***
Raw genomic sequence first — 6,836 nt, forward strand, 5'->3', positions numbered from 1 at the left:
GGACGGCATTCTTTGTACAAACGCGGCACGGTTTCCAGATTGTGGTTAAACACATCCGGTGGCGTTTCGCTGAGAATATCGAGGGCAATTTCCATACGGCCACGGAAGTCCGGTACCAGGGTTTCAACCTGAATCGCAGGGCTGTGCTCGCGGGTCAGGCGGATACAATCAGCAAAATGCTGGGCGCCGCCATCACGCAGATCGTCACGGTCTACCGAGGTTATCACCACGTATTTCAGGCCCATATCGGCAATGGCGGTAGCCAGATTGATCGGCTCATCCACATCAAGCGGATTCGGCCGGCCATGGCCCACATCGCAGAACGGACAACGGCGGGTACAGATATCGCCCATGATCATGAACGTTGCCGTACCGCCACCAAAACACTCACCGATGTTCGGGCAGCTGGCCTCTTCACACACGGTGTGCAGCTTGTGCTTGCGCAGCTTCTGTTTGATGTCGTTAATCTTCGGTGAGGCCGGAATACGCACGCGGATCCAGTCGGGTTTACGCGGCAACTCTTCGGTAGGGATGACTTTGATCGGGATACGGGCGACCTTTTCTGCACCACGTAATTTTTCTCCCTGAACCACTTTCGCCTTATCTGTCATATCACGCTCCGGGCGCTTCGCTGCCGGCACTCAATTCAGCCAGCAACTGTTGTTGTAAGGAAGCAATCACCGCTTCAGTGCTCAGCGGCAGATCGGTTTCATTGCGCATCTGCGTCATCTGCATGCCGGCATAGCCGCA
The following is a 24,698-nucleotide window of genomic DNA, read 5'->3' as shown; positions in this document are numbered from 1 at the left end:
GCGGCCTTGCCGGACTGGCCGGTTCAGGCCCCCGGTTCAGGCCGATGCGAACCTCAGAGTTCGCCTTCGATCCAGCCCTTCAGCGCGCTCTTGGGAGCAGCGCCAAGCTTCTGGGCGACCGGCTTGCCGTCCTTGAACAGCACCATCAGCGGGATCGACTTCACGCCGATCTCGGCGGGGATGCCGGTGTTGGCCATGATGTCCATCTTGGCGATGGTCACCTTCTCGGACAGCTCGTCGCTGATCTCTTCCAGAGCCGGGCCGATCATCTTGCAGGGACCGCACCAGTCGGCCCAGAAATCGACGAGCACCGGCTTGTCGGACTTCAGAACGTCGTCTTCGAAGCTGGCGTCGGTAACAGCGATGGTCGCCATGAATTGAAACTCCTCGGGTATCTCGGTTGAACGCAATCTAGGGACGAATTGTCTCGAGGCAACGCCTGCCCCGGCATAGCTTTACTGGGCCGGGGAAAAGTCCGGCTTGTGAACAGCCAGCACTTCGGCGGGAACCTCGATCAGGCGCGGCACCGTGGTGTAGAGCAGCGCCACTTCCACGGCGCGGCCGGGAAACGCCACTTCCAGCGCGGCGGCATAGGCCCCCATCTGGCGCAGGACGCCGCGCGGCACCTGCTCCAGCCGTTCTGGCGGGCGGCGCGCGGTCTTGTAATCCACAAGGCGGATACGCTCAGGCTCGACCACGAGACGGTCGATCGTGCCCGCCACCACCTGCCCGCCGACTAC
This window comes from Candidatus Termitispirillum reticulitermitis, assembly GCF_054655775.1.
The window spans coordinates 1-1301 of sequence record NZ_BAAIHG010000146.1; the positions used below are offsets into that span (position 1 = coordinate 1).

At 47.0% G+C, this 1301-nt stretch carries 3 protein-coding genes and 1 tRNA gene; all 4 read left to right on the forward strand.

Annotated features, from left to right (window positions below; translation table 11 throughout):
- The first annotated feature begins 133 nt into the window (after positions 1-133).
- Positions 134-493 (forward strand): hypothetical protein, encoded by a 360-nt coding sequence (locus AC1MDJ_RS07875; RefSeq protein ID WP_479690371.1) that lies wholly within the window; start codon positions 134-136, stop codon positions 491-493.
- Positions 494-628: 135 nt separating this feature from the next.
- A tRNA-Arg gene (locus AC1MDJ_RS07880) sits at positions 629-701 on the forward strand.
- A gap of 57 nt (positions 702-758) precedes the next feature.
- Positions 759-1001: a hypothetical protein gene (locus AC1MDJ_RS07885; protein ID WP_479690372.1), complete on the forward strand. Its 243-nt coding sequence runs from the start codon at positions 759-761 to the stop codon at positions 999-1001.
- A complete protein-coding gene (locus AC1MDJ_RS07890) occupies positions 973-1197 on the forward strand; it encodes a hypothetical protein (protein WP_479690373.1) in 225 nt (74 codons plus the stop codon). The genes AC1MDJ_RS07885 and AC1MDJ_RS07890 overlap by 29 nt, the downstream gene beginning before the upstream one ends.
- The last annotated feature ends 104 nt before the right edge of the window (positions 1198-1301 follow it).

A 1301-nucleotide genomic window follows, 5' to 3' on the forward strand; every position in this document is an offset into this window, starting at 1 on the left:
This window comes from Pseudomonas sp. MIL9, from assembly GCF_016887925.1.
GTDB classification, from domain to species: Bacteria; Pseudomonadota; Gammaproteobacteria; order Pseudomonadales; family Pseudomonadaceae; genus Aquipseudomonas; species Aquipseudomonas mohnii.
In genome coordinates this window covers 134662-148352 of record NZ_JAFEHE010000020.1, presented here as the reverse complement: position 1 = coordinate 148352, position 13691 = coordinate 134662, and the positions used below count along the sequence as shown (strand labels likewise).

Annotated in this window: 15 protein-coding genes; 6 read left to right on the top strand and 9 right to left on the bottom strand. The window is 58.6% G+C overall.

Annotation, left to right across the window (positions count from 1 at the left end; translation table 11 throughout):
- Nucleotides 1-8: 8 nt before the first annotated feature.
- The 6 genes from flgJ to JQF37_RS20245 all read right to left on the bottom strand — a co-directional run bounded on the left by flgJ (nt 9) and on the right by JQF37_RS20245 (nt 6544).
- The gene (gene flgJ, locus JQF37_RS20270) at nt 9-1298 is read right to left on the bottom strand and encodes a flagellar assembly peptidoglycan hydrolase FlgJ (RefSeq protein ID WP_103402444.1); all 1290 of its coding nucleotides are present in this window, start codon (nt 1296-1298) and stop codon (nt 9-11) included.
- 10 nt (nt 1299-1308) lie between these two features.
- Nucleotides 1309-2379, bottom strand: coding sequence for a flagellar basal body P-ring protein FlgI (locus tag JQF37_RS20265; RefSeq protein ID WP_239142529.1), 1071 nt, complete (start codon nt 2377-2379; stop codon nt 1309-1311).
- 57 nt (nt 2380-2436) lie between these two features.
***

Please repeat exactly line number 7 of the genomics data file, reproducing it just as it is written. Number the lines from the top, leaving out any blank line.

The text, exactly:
At 47.0% G+C, this 1301-nt stretch carries 3 protein-coding genes and 1 tRNA gene; all 4 read left to right on the forward strand.